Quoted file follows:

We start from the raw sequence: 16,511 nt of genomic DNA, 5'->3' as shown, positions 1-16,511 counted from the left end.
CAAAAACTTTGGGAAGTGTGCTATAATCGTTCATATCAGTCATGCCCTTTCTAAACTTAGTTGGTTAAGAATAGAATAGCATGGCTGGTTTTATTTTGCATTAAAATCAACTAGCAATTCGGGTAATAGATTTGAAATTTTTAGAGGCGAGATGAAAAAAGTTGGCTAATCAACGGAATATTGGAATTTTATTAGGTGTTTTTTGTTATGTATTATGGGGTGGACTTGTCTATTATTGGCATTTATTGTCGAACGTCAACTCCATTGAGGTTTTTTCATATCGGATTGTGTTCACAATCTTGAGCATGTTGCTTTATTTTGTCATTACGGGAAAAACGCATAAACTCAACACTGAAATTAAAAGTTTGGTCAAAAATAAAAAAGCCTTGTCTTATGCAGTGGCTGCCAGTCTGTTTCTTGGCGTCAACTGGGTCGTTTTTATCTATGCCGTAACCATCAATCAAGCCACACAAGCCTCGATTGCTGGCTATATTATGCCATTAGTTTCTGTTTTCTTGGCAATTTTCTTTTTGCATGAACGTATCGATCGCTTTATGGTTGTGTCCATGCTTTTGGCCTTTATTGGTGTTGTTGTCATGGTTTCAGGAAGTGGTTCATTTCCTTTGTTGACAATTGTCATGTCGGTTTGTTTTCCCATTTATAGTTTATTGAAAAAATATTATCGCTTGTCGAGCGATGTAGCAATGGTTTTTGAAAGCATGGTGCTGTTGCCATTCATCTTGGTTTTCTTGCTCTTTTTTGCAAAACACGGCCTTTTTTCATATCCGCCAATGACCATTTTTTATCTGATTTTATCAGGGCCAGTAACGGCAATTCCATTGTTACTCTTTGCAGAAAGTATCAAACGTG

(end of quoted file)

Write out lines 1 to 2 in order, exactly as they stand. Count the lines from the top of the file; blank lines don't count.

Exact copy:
We start from the raw sequence: 16,511 nt of genomic DNA, 5'->3' as shown, positions 1-16,511 counted from the left end.
CAAAAACTTTGGGAAGTGTGCTATAATCGTTCATATCAGTCATGCCCTTTCTAAACTTAGTTGGTTAAGAATAGAATAGCATGGCTGGTTTTATTTTGCATTAAAATCAACTAGCAATTCGGGTAATAGATTTGAAATTTTTAGAGGCGAGATGAAAAAAGTTGGCTAATCAACGGAATATTGGAATTTTATTAGGTGTTTTTTGTTATGTATTATGGGGTGGACTTGTCTATTATTGGCATTTATTGTCGAACGTCAACTCCATTGAGGTTTTTTCATATCGGATTGTGTTCACAATCTTGAGCATGTTGCTTTATTTTGTCATTACGGGAAAAACGCATAAACTCAACACTGAAATTAAAAGTTTGGTCAAAAATAAAAAAGCCTTGTCTTATGCAGTGGCTGCCAGTCTGTTTCTTGGCGTCAACTGGGTCGTTTTTATCTATGCCGTAACCATCAATCAAGCCACACAAGCCTCGATTGCTGGCTATATTATGCCATTAGTTTCTGTTTTCTTGGCAATTTTCTTTTTGCATGAACGTATCGATCGCTTTATGGTTGTGTCCATGCTTTTGGCCTTTATTGGTGTTGTTGTCATGGTTTCAGGAAGTGGTTCATTTCCTTTGTTGACAATTGTCATGTCGGTTTGTTTTCCCATTTATAGTTTATTGAAAAAATATTATCGCTTGTCGAGCGATGTAGCAATGGTTTTTGAAAGCATGGTGCTGTTGCCATTCATCTTGGTTTTCTTGCTCTTTTTTGCAAAACACGGCCTTTTTTCATATCCGCCAATGACCATTTTTTATCTGATTTTATCAGGGCCAGTAACGGCAATTCCATTGTTACTCTTTGCAGAAAGTATCAAACGTG